Burt and Anna Mae Hill were among the best-loved and most widely respected residents of Sand Island. Anna Mae was the daughter of Frank Shaw, the island's first European settler. In 1896, she married Burt, a native of Appleton who had settled in Ashland. They had two daughters, one of whom died in childhood. When Anna Mae's father retired from farming in 1910, the Hills left their home in Ashland to take over Mr. Shaw's island farm
Burt was a multi-talented jack-of-all-trades. On the mainland, he had been a printer and journalist. To make a living on the island, he fished, farmed, did carpentry, served as the community postmaster, and briefly ran a co-op store. People who knew him said he could fix just about anything. Anna Mae gained renown for her cooking, and she supplemented the family income by providing meals for fishermen and vacationers. She was also a skilled healer, dispensing remedies for neighbors' ailments and even setting broken bones.
Burt and Anna Mae maintained their island home until old age and ill health forced them to move to the mainland in 1941. They were among the last full-time residents of the island. In October 1944, the remaining families took leave of the island, and the Ashland Daily Press headline read, "Sand Island Deserted First Time In Half a Century."
Life on the island provided many challenges. Here, Burt recalls how a simple trip to the mainland nearly turned to disaster for the couple and their seven-year-old nephew.
"What was one of the most exciting events of our career on Sand Island thus far was our trip to Bayfield on October 4, 1926. We had waited nearly a month for a nice day to make the trip, but it turned out to be one of the worst wind storms of the season.
The wind was south and we kept under the lee of the main shore until we reached Point Detour. Here we ran into the biggest sea that I had ever encountered. I tried to get into the Bay at the Pageant Grounds where we could tie up at a dock, but every time that we would go down on a big sea the engine would stop.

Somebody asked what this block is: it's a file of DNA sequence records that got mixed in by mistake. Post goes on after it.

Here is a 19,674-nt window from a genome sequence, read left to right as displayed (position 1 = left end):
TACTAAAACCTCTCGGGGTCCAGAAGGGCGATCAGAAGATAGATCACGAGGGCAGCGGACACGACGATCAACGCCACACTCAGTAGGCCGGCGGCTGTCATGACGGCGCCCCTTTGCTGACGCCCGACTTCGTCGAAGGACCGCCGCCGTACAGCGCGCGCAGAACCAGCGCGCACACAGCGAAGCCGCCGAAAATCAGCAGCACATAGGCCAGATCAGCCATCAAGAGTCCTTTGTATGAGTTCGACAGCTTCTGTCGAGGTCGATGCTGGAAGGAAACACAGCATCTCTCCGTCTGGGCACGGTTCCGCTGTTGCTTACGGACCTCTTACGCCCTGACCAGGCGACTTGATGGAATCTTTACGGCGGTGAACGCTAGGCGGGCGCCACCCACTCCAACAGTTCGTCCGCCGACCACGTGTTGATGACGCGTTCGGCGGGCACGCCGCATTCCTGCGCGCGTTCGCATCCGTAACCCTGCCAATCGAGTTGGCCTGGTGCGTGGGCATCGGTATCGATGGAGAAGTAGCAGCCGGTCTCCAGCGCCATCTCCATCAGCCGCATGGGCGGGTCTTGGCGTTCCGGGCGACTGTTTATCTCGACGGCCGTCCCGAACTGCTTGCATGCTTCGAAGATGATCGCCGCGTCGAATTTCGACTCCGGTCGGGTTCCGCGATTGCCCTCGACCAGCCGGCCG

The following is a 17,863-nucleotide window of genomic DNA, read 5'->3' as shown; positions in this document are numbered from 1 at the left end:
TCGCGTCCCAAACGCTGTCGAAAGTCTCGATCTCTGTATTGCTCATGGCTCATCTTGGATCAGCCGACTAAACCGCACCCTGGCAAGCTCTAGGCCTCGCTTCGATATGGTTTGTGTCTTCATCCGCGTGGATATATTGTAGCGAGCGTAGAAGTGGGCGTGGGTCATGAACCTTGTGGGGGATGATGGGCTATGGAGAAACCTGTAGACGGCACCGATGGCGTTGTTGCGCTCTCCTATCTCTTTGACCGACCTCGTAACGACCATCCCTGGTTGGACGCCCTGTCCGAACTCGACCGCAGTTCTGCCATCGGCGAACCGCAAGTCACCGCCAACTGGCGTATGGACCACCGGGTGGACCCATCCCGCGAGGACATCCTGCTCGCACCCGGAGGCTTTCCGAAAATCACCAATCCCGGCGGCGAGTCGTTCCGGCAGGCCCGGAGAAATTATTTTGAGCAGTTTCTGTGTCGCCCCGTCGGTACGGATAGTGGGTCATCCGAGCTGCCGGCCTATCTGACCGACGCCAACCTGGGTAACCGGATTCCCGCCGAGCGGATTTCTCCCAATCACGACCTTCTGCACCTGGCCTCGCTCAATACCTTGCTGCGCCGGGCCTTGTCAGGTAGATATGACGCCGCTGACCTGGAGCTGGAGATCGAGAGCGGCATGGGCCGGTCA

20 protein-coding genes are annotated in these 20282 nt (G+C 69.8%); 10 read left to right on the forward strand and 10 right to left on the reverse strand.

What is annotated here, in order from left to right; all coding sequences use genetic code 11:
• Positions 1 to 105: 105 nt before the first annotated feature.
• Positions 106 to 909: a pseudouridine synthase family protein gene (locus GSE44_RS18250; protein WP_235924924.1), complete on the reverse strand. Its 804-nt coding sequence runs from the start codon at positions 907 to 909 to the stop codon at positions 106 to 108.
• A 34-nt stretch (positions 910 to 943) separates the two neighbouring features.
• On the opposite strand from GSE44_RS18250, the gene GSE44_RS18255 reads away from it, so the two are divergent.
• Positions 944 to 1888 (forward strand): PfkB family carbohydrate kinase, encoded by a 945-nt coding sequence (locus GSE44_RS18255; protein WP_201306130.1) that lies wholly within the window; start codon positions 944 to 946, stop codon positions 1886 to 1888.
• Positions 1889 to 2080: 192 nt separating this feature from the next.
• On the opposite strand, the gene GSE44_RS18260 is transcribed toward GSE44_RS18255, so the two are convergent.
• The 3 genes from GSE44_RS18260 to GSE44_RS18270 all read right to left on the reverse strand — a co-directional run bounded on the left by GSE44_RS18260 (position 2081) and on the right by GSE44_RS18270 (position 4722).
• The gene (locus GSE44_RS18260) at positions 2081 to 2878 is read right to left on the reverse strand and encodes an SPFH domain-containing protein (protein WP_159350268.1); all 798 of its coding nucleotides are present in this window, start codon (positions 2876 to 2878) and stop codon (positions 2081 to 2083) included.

I tried two or three times to make it but it was of no use and I turned back. When reaching the gas buoy on that point I threw anchor and waited until after two o'clock, thinking that some boat might come along and pick us up, but nothing doing. Not a boat all day long.
I then decided that we might just as well turn back for home. When I came to lift the anchor I found that it was foul and it took the efforts of Mae and myself to get it loose. We then started for home but when opposite Frog Bay the wind became so strong that it nearly capsized the boat before I could get it headed into the wind.
Here we laid until 5 o'clock when I decided to try and get ashore where we could get shelter in an old cabin. I got near enough so that we could have reached the shore by wading but we did not want to get wet, so I pulled out a ways from the shore and threw the anchor.
Here we stayed all night. I laid some life preservers on the floor, and with our coats to cover us we tried to get some sleep, but I was too nervous to sleep, so I got up and sat by the engine all night. I thought that when one of those strong gusts of wind would strike that the anchor chain might break and I wanted to be ready to start the engine and run the boat onto the beach but the chain held all right and as soon as it was daylight we pulled anchor and started for Bayfield where we arrived at 7 o'clock in the morning. The wind had subsided some and switched to the northwest, turning cold and snowing but we reached port without any more trouble where we went to the hotel, washed up and had breakfast.
We were lucky in having something to eat with us. We were taking some roast chicken, butter, etc., to Marguerite and I had diabetic bread that I always carried when away from home, but I was in such a nervous state that I ate but one sandwich during all this time.
We intended to go right through to Ashland with the boat but when we reached Bayfield we decided that we had had enough boating for awhile and we took the train for the balance of the way."
Last updated: January 4, 2016